Wage Change Insights (9)
Between 2000 and 2019, the average wage increased in Missouri, Montana and Nebraska. However, starting with 2003, the rates were lower than the national one. The increase was influenced by several factors like the 2008 recession, minimum wage increase, RTW legislation, cost of living, and unemployment rates. From 2000 to 2019, the strongest wage growth occurred because of the increase in people with advanced degrees and college degrees. Through the analyzed period, Nebraska's unemployment remained historically low while Missouri saw an all-time high in their average annual wage in 2018.
- Missouri’s major industries include food processing, beer, chemicals, printing/publishing, electrical equipment and aerospace. Furthermore, the state has a growing science and biotechnology field led by Monsanto, one of the largest gene companies in the US. However, the state was hit hard during the 2008 recession. Between February 2010 and March 2015, professional and business services (40,700 jobs), education and health services (28,900 jobs) and leisure and hospitality (20,200 jobs) posted the largest job gains.
- Although in 2019, the unemployment rate reached 3.3% (2009–9.6%, 2014-6%, 2016–4.4%, 2018–3.1%), Missouri`s labor force has shrunk in the last years. The state economy is underperforming compared to other states, and the quality of labor force has declined. Unemployment rate went up between 2000 (3.1%) and 2019 (3.4%), peaking in February 2010 with 9.8% (298,314 unemployed people). The CES employment peaked in July 2019, with a total labor force of 2,927,500.
- In the past four years, Missouri has seen growth in annual average wages, which reached an all-time high of $49,050 in 2018, a 3.6 percent increase over 2017 and a 10.6 percent increase over 2014. The state began both 2017 and 2018 with a higher minimum wage based on the cost of living.
- Furthermore, in 2019, Missouri increased its rates due to previously approved legislation and ballot initiatives. Wage growth in states with minimum wage increase from 2013 to 2018 was more than 50 percent faster than in states without any minimum wage increases.
- Montana has experienced a fast wage growth in the last 20 years. From 2008 to 2018, it had the 6th fastest growth in average annual wages among states, as the average annual wage increased by $10,000. Health and education, trade and transportation, and leisure activities industries employ the largest number of people in the state. These sectors have also experienced wage growth above their national industry averages.
- Wage growth in the private sector has outpaced growth in the public sector. Montana`s strong growth was driven by the private sector in business services, mining and utilities, and financial activities industries, which experienced more rapid wage growth than the private sector average from 2004 to 2014.
- The state also has the highest rate of business ownership among households in the US, making it a national leader for entrepreneurialism.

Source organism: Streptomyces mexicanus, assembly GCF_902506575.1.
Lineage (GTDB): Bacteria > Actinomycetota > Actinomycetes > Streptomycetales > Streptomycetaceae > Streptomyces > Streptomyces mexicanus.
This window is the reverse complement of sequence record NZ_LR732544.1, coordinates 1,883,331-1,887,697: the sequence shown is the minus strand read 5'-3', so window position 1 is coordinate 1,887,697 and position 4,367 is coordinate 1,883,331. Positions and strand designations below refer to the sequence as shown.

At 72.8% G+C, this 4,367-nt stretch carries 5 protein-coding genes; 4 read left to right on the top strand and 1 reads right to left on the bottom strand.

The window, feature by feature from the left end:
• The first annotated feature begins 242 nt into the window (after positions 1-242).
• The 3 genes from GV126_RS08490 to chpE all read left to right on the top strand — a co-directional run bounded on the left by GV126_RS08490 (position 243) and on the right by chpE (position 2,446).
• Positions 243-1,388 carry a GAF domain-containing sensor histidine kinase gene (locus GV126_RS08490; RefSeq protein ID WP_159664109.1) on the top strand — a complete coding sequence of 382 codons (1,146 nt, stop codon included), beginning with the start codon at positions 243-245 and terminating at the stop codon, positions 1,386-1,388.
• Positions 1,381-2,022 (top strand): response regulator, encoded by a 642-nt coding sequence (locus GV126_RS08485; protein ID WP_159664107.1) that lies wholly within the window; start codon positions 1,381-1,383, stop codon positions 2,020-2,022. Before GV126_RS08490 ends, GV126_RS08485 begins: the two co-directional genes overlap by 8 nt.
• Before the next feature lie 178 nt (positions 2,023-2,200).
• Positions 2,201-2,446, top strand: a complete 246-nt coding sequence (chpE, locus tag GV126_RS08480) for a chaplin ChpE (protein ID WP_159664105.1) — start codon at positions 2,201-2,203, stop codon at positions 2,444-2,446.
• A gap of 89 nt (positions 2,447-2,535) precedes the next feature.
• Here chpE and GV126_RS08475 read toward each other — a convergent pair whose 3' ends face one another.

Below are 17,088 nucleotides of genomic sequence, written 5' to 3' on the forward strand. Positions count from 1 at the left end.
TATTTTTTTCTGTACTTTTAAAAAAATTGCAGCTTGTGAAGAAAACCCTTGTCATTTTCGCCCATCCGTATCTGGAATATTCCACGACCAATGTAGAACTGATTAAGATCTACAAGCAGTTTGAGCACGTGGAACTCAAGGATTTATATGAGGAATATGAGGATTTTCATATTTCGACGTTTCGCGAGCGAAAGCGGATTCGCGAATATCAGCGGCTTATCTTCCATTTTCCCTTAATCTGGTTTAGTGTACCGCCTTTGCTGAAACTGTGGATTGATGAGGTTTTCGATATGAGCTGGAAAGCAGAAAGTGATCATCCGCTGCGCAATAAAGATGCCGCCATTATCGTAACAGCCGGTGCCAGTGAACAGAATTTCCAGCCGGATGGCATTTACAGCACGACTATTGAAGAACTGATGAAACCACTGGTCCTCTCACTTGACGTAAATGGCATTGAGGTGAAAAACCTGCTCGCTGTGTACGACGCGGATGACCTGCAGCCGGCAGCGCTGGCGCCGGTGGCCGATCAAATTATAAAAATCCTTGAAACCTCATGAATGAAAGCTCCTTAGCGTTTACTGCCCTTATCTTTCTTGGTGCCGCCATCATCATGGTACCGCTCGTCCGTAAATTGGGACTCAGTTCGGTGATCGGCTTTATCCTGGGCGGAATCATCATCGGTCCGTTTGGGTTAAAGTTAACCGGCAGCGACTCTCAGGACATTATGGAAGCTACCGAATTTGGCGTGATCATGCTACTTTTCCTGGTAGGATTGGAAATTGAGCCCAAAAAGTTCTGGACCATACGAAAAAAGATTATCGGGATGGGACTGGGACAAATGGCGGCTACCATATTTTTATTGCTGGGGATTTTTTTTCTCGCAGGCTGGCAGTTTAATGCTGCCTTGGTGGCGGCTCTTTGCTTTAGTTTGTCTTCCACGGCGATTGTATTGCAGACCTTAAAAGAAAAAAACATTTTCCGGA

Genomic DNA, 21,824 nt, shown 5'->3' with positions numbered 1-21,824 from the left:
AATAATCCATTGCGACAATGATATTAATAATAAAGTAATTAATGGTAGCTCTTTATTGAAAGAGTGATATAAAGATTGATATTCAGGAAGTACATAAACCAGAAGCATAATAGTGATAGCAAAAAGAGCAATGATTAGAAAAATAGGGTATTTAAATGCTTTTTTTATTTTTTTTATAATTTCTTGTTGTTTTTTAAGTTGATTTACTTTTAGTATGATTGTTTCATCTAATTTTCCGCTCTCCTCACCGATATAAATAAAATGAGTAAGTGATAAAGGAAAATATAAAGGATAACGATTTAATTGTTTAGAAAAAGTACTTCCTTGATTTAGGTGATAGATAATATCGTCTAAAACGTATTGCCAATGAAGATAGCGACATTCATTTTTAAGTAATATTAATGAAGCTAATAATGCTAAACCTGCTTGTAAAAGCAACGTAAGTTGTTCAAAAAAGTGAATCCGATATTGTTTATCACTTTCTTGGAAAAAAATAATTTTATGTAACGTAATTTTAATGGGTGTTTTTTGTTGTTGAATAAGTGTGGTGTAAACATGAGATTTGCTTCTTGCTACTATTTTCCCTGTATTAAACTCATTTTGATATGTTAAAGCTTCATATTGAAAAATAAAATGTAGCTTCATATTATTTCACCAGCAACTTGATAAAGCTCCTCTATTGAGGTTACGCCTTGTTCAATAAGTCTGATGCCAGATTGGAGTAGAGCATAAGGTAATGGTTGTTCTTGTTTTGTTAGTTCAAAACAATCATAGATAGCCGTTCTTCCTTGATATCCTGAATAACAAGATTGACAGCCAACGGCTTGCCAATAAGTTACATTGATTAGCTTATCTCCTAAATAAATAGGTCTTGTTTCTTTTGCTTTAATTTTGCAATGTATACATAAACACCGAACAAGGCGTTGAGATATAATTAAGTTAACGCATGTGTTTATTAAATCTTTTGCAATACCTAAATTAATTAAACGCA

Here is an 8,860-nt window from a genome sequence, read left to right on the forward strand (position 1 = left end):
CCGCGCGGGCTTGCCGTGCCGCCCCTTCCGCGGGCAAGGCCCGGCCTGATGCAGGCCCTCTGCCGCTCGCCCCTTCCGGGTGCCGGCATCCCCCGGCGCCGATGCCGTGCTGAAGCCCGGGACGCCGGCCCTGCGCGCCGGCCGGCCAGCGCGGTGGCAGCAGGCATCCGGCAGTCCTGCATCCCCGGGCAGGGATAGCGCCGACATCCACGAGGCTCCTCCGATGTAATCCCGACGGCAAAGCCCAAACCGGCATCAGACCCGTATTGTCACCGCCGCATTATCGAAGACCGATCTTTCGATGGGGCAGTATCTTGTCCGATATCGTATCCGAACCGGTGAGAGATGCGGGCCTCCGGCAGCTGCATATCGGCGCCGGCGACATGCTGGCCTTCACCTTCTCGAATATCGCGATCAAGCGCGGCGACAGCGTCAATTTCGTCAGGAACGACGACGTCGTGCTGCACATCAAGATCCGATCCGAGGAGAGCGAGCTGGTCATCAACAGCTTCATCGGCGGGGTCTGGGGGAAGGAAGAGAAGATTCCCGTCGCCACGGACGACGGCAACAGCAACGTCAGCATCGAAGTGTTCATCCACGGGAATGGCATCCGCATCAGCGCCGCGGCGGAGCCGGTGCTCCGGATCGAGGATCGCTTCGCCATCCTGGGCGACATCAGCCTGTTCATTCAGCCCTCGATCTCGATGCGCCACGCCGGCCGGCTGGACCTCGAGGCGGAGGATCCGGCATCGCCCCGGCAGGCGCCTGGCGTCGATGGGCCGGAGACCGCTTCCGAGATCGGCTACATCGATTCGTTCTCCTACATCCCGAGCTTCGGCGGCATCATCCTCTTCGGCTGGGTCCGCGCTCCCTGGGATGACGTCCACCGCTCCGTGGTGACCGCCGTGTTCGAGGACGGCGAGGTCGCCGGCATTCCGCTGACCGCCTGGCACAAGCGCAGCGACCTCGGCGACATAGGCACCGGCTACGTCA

- Low unemployment rates propels wages. The unemployment rate in Montana peaked in February 2010 was at 7.4% (37,009 unemployed people). However, in August 2019 the number of unemployed people reached 17,669. In 2019, Montana hit a 10-year low in the unemployment rate, with 530,000 Montanans working or seeking work, out of which 485,400 are employed. The states`s populations is well-educated and highly skilled. It ranks 3rd in the nation for the percent of the population with a high school diploma, and approximately 65% of the population has post-secondary education.
- The High Tech Business Alliance (HTBA), formed in 2014, was responsible for $1.6 billion in gross sales in 2018, a significant increase from its 2017 revenue ($1.4 billion). HTBA asked the University of Montana (BBER) to collect information and insights from its members so that a better assessment of its economic footprint could be made. One of the key findings showed that the average annual salary for jobs with HTBA was 60% bigger than the average Montana annual wage.
- A prominent feature of the Nebraska economy is its low unemployment rate. CES employment in December 2019 showed that 1,039,500 were employed.
- Nebraska has a long history when it comes of right-to-work legislation. Between 2005 and 2008, annual workforce employment job numbers grew. Although growth turned negative after 2008, it was able to pick back up between 2011 and 2017.
- Overall, in the initial years following the 2008 recession, job growth in Nebraska generally matched or exceeded the national rate. Some of the fastest-growing industries have been firms providing health care or social assistance, restaurants, and hotels. Even during the recession, employment at these firms declined very little. On the other hand, employment in the government sector has increased very little since 2010 and manufacturing jobs declined steadily throughout the 2000s.
- Agribusiness and food processing is Nebraska`s 5th largest job provider. The average income earned per person (PCI) in Nebraska grew significantly from 2010 to 2013 due to the strong agricultural sector. Agriculture has remained a prominent industry even though prices have declined in recent years.
- Between 2000 and 2014, Nebraska`s economy was propelled by strong agricultural commodity prices. Moreover, from 2010 to 2015, Nebraska`s employment growth exceeded the national average for agricultural and food-related wholesale.